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Smog Eradicator - Automotive Carbon Scrubber


Ric Richardson recently finished a digital simulation of an on-board carbon scrubber for petroleum fueled vehicles. The digital model uses at its heart a small portable version of the CO2 scrubbers that are used on submarines.

The CO2 scrubbers use Monoethanoleamine (MEA) in a cooled state to collect CO2 then the unique properties of the chemical will release the CO2 when heated. The digital simulation used a fictitious CO2 scrubber based on a stripped down submarine scrubbing engine. The vehicles exhaust (a Lincoln Navigator in the simulator) was run through a liquid scrubber containing the MEA collector. The collector was cooled by the vehicles air conditioning system. When the vehicle is not in use the MEA solution warms up and releases the CO2 into a removeable collection chamber/ container.

A Lincoln Navigator emits approxiamately 500grams of CO2 per km or 1.77 lbs of CO2 per mile. The scrubber is a smaller lighter digital adaptation of the CO2 scrubbers used in submarines and unlike those (which remove almost all the CO2), the proposed scrubber is about 68% effective. The reason for this is that the back pressure of a fully closed exhaust system would adversely effect the exhaust efficiency and design of the target vehicle.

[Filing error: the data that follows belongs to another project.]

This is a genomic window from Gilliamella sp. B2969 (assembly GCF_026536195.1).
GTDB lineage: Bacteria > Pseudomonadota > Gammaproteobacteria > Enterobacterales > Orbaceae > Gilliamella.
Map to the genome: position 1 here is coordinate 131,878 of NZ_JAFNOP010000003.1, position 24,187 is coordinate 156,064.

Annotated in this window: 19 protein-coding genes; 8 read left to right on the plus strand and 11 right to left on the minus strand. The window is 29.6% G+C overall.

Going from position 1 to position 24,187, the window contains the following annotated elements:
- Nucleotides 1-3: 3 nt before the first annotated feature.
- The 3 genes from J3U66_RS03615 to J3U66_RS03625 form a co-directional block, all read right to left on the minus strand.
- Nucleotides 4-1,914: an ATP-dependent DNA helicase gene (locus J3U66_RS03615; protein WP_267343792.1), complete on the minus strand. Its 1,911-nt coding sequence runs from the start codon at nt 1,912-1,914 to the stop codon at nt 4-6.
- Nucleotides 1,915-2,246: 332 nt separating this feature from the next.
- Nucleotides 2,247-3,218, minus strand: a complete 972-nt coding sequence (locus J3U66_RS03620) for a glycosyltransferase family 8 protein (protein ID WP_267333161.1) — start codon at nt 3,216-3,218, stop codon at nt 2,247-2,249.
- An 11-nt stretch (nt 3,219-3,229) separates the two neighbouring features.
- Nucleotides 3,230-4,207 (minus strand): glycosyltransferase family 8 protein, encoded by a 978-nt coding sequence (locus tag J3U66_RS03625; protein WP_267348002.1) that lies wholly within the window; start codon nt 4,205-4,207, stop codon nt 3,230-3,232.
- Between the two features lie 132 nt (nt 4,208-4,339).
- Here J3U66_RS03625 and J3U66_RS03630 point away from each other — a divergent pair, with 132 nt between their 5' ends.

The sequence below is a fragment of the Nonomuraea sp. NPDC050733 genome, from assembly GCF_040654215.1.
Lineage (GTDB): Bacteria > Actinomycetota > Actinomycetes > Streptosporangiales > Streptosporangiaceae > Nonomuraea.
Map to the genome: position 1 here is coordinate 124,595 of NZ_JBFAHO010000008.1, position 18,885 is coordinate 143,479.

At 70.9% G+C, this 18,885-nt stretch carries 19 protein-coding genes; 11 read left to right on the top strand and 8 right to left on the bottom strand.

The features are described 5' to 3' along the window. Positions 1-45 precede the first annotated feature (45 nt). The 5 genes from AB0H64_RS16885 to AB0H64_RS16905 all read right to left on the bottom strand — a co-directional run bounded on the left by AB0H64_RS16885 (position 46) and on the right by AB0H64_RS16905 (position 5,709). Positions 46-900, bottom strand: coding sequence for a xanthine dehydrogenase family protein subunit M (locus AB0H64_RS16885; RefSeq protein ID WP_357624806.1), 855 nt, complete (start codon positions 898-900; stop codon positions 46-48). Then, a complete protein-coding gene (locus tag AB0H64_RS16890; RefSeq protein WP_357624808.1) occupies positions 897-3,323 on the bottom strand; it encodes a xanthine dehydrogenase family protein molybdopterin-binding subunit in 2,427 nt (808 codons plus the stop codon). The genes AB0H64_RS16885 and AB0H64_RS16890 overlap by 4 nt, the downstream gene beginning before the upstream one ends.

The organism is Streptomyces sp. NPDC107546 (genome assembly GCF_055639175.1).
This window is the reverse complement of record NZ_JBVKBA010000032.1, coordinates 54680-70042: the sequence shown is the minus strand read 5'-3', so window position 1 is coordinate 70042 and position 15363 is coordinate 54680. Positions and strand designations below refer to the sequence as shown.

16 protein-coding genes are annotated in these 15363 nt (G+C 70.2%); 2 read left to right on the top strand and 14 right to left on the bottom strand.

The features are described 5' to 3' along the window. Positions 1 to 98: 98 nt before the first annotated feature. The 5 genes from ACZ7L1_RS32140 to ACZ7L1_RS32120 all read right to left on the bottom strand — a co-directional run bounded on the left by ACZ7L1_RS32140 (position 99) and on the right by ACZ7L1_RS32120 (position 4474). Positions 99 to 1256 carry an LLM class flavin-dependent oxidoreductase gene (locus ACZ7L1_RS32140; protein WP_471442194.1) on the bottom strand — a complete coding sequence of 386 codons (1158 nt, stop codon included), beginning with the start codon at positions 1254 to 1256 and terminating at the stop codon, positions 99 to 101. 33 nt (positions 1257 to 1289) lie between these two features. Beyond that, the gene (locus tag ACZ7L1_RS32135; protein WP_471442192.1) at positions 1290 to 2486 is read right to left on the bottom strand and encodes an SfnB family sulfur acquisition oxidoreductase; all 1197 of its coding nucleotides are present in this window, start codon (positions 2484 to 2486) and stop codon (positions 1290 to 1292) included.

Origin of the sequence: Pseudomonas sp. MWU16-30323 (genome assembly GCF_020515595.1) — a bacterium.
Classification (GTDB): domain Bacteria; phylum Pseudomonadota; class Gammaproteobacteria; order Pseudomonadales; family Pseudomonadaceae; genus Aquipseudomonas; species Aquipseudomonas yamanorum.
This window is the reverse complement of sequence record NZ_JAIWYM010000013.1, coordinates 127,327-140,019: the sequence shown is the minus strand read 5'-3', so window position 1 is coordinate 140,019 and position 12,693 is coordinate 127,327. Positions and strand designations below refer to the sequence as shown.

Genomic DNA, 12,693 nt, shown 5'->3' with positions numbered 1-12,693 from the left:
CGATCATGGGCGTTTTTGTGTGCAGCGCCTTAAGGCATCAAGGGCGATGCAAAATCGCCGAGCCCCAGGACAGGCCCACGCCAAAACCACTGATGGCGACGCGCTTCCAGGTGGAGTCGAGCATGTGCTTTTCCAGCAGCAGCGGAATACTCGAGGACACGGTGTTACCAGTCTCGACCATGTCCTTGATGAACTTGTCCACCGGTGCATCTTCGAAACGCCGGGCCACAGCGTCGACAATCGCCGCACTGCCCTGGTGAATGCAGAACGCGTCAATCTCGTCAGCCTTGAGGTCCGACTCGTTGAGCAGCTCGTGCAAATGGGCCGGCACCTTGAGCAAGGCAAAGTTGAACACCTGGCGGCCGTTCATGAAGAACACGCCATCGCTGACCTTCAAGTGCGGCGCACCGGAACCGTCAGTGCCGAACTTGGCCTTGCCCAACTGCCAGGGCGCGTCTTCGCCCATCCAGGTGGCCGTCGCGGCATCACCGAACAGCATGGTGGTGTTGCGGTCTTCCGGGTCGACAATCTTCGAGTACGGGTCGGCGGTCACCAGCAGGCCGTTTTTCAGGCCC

The simulation test results show an 18% loss in efficiency from the vehicles engine due to having the air conditioner on full time and the back pressure from the scrubber system on the exhaust. However the combined effect of the scrubber on the exhaust reduces the CO2 emissions by 63%. This means that a Navigator could have the same emissions as a Ducati motorcycle or a hybrid.

Other problems to handle
This solution only collects CO2. One big problem remains, namely, what to do with it? In the simulation the collection container is exchanged with another empty container after every 50 miles. The full container of CO2 is released in a residential back yard greenhouse. The CO2 emissions for a family that travels 200 miles per week can be absorbed by vegetation in glass house conditions of about 400 square feet. This, and other possibilities are being explored in further digital simulations before physical proof of concepts are attempted.

In the simulator greenhouse CO2 levels were set to 1000 parts per million or 3 times current natural levels. Levels of CO2 above this result in bleaching which effects the plants negatively and drastically reduces the process of photosythnesis.

Please feel free to comment on the test or supply references for similar experiments you may know of. Ric is exploring the patentability of of some or all of the concepts here disclosed.
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